(1 + )

    = () () (12)

    Now again find PM and GM check with specifications, if the specs are reached then stop the PID tuning then find the step response of the closed loop system. Else recompute the


    (1 + )


    PZ locations by changing gain of the system.

    The above equation represents PZ compensator of PMOS LDO. Kc represents the additional dc gain which will compensate for PMOS and Error Amplifier dc gain. Wzc and Wpc are the zero and poles of compensator. To find the appropriate locations of the Pole and Zero, it is required to follow below procedure:

    Fig 7. PZ compensator BW improvement


    This chapter presents the simulated results that characterize the LDO. The results are presented to cover several circumstances that the circuit could be subjected to. The simulation variations are presented with respect to PM and GM.

    AC analysis:

    In this section the AC analysis is performed for the generic process corner, due to the complexity of the circuit. The circuit is simulated and then get the Rds information across different loads and VIDs. Based on Ron information computed plant open loop transfer function. Then designed controller or compensator to get required system specifications.

    Fig 6. PZ-compensator Design flow

    The above flow chart outlines the procedure to design the PZ compensator to satisfy steady-state error and phase margin requirements. First calculate the open loop transfer function (OLTF) then calculate Kc to satisfy the steady-state error. Then find out bode plot of the OLTF G(s) given in equation. Then determine the amount of phase shift in G(s) at the gain crossover frequency and calculate the uncompensated phase margin PM. Find the Phase angle of the system by using,

    = () + 10° () (11)

    Now tan angle of the above phase will give the location of the pole and zero. By using PID tuner in MATLAB, can calculate quickly. After finding PZ locations i.e., calculated compensator, multiply it with OLTF G(s), will get Plant OLTF (POLTF):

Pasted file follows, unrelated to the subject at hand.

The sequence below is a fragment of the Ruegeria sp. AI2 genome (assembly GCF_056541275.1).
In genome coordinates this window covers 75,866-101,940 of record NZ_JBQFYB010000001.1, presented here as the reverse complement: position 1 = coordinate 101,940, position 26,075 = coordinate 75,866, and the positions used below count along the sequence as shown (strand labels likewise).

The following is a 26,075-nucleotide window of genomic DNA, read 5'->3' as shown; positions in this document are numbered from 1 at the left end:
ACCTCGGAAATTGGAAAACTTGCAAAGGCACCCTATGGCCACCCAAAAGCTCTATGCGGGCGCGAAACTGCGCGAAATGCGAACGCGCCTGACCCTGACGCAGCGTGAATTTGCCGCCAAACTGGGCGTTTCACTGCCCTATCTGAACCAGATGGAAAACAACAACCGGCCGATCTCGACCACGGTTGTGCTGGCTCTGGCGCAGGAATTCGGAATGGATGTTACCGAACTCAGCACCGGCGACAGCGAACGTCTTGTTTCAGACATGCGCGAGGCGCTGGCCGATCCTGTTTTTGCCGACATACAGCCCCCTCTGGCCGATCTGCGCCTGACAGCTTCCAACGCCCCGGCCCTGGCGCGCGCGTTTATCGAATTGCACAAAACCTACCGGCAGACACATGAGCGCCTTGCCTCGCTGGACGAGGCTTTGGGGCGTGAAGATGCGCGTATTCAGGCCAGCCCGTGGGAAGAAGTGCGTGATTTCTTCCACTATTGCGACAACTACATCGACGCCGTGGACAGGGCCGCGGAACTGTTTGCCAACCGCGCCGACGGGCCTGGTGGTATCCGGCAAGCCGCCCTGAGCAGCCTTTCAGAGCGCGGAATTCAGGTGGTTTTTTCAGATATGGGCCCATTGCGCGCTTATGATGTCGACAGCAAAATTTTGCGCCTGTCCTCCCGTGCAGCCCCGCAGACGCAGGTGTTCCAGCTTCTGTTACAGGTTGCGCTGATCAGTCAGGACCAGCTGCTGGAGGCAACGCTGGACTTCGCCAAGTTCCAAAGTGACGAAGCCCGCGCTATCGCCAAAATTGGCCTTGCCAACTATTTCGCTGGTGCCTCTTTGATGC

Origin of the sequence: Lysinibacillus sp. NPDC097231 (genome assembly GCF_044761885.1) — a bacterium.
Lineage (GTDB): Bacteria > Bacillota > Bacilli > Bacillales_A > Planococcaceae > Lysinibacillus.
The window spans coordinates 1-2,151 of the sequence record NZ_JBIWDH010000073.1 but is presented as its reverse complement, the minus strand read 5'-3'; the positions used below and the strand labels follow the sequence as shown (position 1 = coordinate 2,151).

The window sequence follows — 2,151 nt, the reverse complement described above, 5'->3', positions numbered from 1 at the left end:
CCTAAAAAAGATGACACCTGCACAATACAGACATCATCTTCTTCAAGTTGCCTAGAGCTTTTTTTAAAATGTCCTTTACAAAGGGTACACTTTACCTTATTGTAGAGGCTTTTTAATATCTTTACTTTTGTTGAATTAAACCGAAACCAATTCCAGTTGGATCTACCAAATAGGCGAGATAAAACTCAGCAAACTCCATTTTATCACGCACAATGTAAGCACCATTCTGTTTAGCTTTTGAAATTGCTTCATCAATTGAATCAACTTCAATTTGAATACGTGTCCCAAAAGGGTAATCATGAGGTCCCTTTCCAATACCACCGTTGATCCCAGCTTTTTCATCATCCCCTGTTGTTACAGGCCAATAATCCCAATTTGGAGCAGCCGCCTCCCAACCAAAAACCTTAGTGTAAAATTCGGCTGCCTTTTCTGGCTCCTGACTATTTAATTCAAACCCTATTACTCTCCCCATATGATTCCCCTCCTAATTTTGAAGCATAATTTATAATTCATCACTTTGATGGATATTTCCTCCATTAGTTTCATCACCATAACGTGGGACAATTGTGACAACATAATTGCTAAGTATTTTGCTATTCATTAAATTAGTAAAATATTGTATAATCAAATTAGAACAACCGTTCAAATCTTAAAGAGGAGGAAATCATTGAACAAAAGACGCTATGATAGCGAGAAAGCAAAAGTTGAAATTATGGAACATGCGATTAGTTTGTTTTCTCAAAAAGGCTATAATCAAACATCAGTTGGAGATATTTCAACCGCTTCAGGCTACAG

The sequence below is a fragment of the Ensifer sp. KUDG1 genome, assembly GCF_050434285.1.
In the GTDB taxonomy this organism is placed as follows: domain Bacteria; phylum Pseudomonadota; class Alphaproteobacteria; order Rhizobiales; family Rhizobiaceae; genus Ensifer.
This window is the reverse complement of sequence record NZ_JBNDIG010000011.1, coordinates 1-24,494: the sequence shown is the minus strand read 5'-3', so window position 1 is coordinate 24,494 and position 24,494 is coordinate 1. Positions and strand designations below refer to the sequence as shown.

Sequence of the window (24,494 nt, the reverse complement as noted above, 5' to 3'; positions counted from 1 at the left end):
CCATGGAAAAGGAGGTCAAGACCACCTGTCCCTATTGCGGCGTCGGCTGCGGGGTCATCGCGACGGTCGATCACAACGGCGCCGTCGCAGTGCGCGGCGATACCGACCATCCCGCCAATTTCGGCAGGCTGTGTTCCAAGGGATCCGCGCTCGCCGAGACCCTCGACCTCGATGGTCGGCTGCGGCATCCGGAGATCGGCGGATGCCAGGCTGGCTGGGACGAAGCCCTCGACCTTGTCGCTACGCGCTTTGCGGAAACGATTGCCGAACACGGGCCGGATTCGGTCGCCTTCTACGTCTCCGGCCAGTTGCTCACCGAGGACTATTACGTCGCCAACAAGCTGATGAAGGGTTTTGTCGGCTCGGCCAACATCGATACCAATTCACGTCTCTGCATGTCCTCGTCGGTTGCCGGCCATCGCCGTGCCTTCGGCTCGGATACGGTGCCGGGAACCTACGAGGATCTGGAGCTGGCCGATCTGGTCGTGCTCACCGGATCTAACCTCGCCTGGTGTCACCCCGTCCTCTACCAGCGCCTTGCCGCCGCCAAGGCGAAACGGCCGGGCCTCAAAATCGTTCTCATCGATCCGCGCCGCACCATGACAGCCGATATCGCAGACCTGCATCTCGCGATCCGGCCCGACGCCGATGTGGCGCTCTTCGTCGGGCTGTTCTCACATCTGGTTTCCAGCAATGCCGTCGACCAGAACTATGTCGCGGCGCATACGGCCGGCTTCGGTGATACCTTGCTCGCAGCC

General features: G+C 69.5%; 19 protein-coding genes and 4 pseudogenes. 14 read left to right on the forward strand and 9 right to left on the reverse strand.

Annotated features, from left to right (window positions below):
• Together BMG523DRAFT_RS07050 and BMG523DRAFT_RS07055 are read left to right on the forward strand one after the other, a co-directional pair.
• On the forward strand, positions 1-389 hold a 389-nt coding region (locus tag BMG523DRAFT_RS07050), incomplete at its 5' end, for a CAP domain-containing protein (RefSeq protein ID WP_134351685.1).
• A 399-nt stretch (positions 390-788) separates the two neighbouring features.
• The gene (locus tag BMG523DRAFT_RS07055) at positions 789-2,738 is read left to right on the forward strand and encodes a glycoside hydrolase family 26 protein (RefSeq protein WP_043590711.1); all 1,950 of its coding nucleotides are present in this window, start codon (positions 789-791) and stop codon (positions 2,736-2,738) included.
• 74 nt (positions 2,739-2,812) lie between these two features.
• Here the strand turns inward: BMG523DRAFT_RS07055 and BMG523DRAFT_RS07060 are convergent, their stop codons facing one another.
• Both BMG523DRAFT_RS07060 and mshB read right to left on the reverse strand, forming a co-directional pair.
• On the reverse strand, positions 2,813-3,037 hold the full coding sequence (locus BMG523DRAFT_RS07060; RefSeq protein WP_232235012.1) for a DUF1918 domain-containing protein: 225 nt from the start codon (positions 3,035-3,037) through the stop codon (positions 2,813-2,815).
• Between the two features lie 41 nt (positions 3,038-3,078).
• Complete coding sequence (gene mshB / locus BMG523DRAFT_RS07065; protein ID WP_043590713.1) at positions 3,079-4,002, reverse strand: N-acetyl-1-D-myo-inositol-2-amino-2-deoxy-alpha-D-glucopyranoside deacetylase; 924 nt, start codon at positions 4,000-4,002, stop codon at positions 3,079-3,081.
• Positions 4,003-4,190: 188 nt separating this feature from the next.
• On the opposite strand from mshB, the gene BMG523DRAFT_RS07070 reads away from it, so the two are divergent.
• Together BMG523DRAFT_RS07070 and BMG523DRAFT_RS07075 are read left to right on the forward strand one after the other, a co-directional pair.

Table 1. Specifications for Analysis






    150 mV






    123 mA/V




    64 K


    36 K






    1-10 A

    The above Table describes typical specifications.

    Fig. 8 Open loop Plant Uncompensated Bode plot

    Figure 8 shows that Open loop plant bode plot, there we can observe that GM=infinite and PM = 180o that means this plant cannot improve the transient response at load current, so it is required to design a controller or compensator which brings open loop controller PM to required i.e., 45o. Figure 9 is Compensator bode plot, with PM = 134o at 4.92e9 rad/sec which boosts the Plant to required PM and Bandwidth.

    Fig. 9. PZ Compensator Bode Plot.

    Fig. 10. Plot for compensated Bode plot

    Figure 10 shows that plant is multiplied with compensator and gives the PM of 45o at 2.798e08 rad/sec and GM = 4.9 dB. Figure 12 is, which show step response of the system with time and frequency domain specifications, for this see Table 1.

    Fig 11: Phase and Gain Margin analysis with load current

    Figure 11 shows the phase margin and bandwidth over all current load for regulation loop, it can be observed that the bandwidth of this loop is always higher than 1MHz. The minimum bandwidth is get at the current is at 250mA, which is around 3.5MHz. The bottleneck of the main voltage regulation loop bandwidth should be lower than this value.

    Fig. 12 Bode plot for different load currents

    The above plot represents open-loop bode plot of LDO regulator with PID compensator over different load current is shown in Figure 12. As the load current increasing, the output pole is moving to higher frequency. Owing to the added zero and pole controller scheme, the system stability can be ensured.

    Fig 12: Step response of compensated and uncompensated closed loop system for IL=3A and Vo=1V

    The Step response of overall closed loop is shown in Figure 12. The PM and Bandwidth of the closed loop step response is replicated in this plot. As IL varies from minimum to maximum PM and Bandwidths are also increased, so that transient behaviour of the loop also improves.

    Table 2. Time domain analysis

    Open loop Plant Analysis

    Rise Time (ns)

    Peak Time (ns)

    Settling Time (ns)



    BW (MHz)

    Without Compensatio n







    With Compensatio n






    4.9 dB



A PZ-Compensator is designed and analyzed in MATLAB. It is observed that this method is a simplest method to improve transient performance of LDO. It also showed that with this method response time decreased from 80ns to 50ns. In future, proposed method will be implemented with transistor level design and will verify droop and overshoot.